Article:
"Will Jair Bolsonaro finish his term?", asked a Brazilian newspaper

Tuesday, March 26 turned out to be a microcosm of the current moment in Brazilian politics. Amid the struggle to approve the government’s pension reform proposal, Economy Minister Paulo Guedes was invited to speak before the House’s Constitution and Justice Committee (CCJ) and explain the pension overhaul plan, point-by-point. House Speaker Rodrigo Maia, meanwhile, convinced his allies in the CCJ not to turn up to Tuesday’s session, causing Mr. Guedes to pull out and leave the government red-faced.

Amid this latest political fiasco, President Jair Bolsonaro—whose survival in office depends on the success of the pension reform—decided that Tuesday morning was the ideal time to go to the movies with his wife Michele, and watch the premiere of religious flick “Breakthrough.”

An overhaul of Brazil’s pension system is widely regarded as the most important job of the Jair Bolsonaro administration, but its progress has stalled, and the president himself has been identified as the project’s biggest obstacle.

Members of Congress have complained that Mr. Bolsonaro shows no personal investment in the reform process and that the liaison between his government and the political class has been almost non-existent. “There’s a lot riding on whether the government is able to pass the pension reform,” says Filipe Campante, distinguished associate professor at Johns Hopkins University. “But [the president] doesn’t want to do it, he doesn’t like having to do it, even though the political implications of it are so severe.”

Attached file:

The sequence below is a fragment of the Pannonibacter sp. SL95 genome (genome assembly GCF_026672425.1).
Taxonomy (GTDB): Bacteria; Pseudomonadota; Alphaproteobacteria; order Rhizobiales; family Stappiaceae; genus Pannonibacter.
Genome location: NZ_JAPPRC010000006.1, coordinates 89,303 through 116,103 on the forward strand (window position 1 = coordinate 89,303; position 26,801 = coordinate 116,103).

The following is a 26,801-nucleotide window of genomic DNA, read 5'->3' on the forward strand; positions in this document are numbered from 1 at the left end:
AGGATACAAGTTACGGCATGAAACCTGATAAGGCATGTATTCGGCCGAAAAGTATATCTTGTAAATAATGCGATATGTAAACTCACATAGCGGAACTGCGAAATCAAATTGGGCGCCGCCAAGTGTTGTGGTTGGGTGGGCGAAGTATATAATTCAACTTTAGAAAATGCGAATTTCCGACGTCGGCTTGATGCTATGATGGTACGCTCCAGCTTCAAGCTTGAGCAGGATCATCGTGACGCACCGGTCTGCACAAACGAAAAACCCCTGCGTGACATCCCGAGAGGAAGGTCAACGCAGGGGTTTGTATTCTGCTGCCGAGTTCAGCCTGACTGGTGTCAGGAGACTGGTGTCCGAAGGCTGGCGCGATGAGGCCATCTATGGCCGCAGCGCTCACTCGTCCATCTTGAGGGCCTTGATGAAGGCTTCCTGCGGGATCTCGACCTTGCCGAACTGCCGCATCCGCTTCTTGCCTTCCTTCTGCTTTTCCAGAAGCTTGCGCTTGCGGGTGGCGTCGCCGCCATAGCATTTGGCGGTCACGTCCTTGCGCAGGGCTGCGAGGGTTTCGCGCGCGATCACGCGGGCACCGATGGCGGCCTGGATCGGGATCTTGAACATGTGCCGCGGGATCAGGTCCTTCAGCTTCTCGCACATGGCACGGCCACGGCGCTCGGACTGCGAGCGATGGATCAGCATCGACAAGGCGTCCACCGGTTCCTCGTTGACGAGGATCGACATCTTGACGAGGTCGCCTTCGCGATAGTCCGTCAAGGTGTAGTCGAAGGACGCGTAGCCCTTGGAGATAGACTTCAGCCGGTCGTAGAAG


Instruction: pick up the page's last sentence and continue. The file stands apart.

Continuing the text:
While there is a much larger societal consensus around the need for an overhaul of the pension system, such a proposal will always be deeply unpopular. Politicians being forced to campaign in favor of Jair Bolsonaro’s reform have voiced their annoyance that the president himself has remained quiet on the subject. “It would appear that Mr. Bolsonaro is testing the waters, trying to see what is the least commitment to the reform he can get away with, so he can keep his fingerprints off of it,” reckons Mr. Campante.

bolsonaro movies

On a crucial day in Brazilian politics, Bolsonaro decides to go to the cinema instead

As expected, the president’s distance from his own government’s proposal has soured the relationship between the Executive and Legislative branches. Dialogue and negotiation between the two is nearly non-existent, causing Congress to revolt and thrust the pension reform into doubt. The government’s plan to pass the proposal by the end of 2019 was already ambitious, but the chances of such a result are becoming increasingly remote.

As a bid to save face in Congress, the government scheduled a meeting for Tuesday morning between Economy Minister Paulo Guedes and the House’s Constitution and Justice Committee, where the pension bill is currently stalled. However, House Speaker Rodrigo Maia, who engaged in a spat with Jair Bolsonaro and his family, convinced his allies not to turn up to the session, leading Paulo Guedes to pull out himself, fearing a hostile reception.